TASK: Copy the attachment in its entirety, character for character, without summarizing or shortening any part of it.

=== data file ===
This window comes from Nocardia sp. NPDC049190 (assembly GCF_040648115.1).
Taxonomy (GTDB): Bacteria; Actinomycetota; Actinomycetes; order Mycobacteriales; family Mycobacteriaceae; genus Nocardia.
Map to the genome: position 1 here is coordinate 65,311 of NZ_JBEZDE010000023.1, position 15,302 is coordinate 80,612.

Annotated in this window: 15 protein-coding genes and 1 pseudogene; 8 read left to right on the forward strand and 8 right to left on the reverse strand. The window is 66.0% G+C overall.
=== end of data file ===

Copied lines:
This window comes from Nocardia sp. NPDC049190 (assembly GCF_040648115.1).
Taxonomy (GTDB): Bacteria; Actinomycetota; Actinomycetes; order Mycobacteriales; family Mycobacteriaceae; genus Nocardia.
Map to the genome: position 1 here is coordinate 65,311 of NZ_JBEZDE010000023.1, position 15,302 is coordinate 80,612.

Annotated in this window: 15 protein-coding genes and 1 pseudogene; 8 read left to right on the forward strand and 8 right to left on the reverse strand. The window is 66.0% G+C overall.